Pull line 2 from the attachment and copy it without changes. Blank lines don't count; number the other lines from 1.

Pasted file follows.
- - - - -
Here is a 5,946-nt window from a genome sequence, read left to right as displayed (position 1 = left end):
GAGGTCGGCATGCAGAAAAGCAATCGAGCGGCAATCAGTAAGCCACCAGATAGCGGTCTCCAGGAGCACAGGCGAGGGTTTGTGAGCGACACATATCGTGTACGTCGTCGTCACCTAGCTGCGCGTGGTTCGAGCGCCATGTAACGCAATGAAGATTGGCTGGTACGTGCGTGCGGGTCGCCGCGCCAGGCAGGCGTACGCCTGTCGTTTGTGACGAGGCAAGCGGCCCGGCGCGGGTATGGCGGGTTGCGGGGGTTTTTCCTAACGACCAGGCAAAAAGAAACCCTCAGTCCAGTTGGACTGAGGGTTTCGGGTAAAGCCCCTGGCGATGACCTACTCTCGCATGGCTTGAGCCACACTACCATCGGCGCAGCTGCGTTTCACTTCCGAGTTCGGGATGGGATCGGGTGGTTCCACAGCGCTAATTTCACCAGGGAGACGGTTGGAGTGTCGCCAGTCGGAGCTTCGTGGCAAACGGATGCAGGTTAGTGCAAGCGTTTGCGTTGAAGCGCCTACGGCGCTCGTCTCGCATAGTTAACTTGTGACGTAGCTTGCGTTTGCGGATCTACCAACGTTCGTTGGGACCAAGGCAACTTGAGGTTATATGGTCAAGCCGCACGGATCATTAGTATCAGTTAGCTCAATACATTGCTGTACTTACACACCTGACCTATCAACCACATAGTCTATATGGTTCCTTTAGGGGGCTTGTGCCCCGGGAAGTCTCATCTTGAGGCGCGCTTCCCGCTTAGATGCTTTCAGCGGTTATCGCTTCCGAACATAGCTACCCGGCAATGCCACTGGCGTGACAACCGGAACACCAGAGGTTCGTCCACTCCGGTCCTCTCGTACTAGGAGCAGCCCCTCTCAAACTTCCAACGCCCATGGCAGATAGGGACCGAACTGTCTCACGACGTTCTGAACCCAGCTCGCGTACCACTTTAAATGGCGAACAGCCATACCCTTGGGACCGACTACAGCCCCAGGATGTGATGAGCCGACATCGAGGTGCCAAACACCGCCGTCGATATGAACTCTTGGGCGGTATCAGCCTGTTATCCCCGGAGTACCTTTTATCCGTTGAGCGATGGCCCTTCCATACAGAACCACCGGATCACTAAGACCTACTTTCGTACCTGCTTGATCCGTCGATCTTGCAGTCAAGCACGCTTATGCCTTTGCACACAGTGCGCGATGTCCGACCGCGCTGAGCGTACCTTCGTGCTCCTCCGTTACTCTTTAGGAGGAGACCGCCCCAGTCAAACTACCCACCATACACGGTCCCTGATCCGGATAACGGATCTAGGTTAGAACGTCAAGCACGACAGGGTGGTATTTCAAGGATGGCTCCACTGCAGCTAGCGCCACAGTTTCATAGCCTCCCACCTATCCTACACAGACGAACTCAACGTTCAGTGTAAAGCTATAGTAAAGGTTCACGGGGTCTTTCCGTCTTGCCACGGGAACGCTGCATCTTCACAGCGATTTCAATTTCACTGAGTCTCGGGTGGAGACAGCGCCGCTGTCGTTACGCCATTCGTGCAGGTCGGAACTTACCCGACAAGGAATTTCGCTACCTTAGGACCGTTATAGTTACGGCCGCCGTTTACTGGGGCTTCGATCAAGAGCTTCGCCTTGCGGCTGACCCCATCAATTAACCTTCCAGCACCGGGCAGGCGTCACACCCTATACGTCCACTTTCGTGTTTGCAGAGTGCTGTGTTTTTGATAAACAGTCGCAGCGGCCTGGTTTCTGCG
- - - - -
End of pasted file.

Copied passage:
GAGGTCGGCATGCAGAAAAGCAATCGAGCGGCAATCAGTAAGCCACCAGATAGCGGTCTCCAGGAGCACAGGCGAGGGTTTGTGAGCGACACATATCGTGTACGTCGTCGTCACCTAGCTGCGCGTGGTTCGAGCGCCATGTAACGCAATGAAGATTGGCTGGTACGTGCGTGCGGGTCGCCGCGCCAGGCAGGCGTACGCCTGTCGTTTGTGACGAGGCAAGCGGCCCGGCGCGGGTATGGCGGGTTGCGGGGGTTTTTCCTAACGACCAGGCAAAAAGAAACCCTCAGTCCAGTTGGACTGAGGGTTTCGGGTAAAGCCCCTGGCGATGACCTACTCTCGCATGGCTTGAGCCACACTACCATCGGCGCAGCTGCGTTTCACTTCCGAGTTCGGGATGGGATCGGGTGGTTCCACAGCGCTAATTTCACCAGGGAGACGGTTGGAGTGTCGCCAGTCGGAGCTTCGTGGCAAACGGATGCAGGTTAGTGCAAGCGTTTGCGTTGAAGCGCCTACGGCGCTCGTCTCGCATAGTTAACTTGTGACGTAGCTTGCGTTTGCGGATCTACCAACGTTCGTTGGGACCAAGGCAACTTGAGGTTATATGGTCAAGCCGCACGGATCATTAGTATCAGTTAGCTCAATACATTGCTGTACTTACACACCTGACCTATCAACCACATAGTCTATATGGTTCCTTTAGGGGGCTTGTGCCCCGGGAAGTCTCATCTTGAGGCGCGCTTCCCGCTTAGATGCTTTCAGCGGTTATCGCTTCCGAACATAGCTACCCGGCAATGCCACTGGCGTGACAACCGGAACACCAGAGGTTCGTCCACTCCGGTCCTCTCGTACTAGGAGCAGCCCCTCTCAAACTTCCAACGCCCATGGCAGATAGGGACCGAACTGTCTCACGACGTTCTGAACCCAGCTCGCGTACCACTTTAAATGGCGAACAGCCATACCCTTGGGACCGACTACAGCCCCAGGATGTGATGAGCCGACATCGAGGTGCCAAACACCGCCGTCGATATGAACTCTTGGGCGGTATCAGCCTGTTATCCCCGGAGTACCTTTTATCCGTTGAGCGATGGCCCTTCCATACAGAACCACCGGATCACTAAGACCTACTTTCGTACCTGCTTGATCCGTCGATCTTGCAGTCAAGCACGCTTATGCCTTTGCACACAGTGCGCGATGTCCGACCGCGCTGAGCGTACCTTCGTGCTCCTCCGTTACTCTTTAGGAGGAGACCGCCCCAGTCAAACTACCCACCATACACGGTCCCTGATCCGGATAACGGATCTAGGTTAGAACGTCAAGCACGACAGGGTGGTATTTCAAGGATGGCTCCACTGCAGCTAGCGCCACAGTTTCATAGCCTCCCACCTATCCTACACAGACGAACTCAACGTTCAGTGTAAAGCTATAGTAAAGGTTCACGGGGTCTTTCCGTCTTGCCACGGGAACGCTGCATCTTCACAGCGATTTCAATTTCACTGAGTCTCGGGTGGAGACAGCGCCGCTGTCGTTACGCCATTCGTGCAGGTCGGAACTTACCCGACAAGGAATTTCGCTACCTTAGGACCGTTATAGTTACGGCCGCCGTTTACTGGGGCTTCGATCAAGAGCTTCGCCTTGCGGCTGACCCCATCAATTAACCTTCCAGCACCGGGCAGGCGTCACACCCTATACGTCCACTTTCGTGTTTGCAGAGTGCTGTGTTTTTGATAAACAGTCGCAGCGGCCTGGTTTCTGCG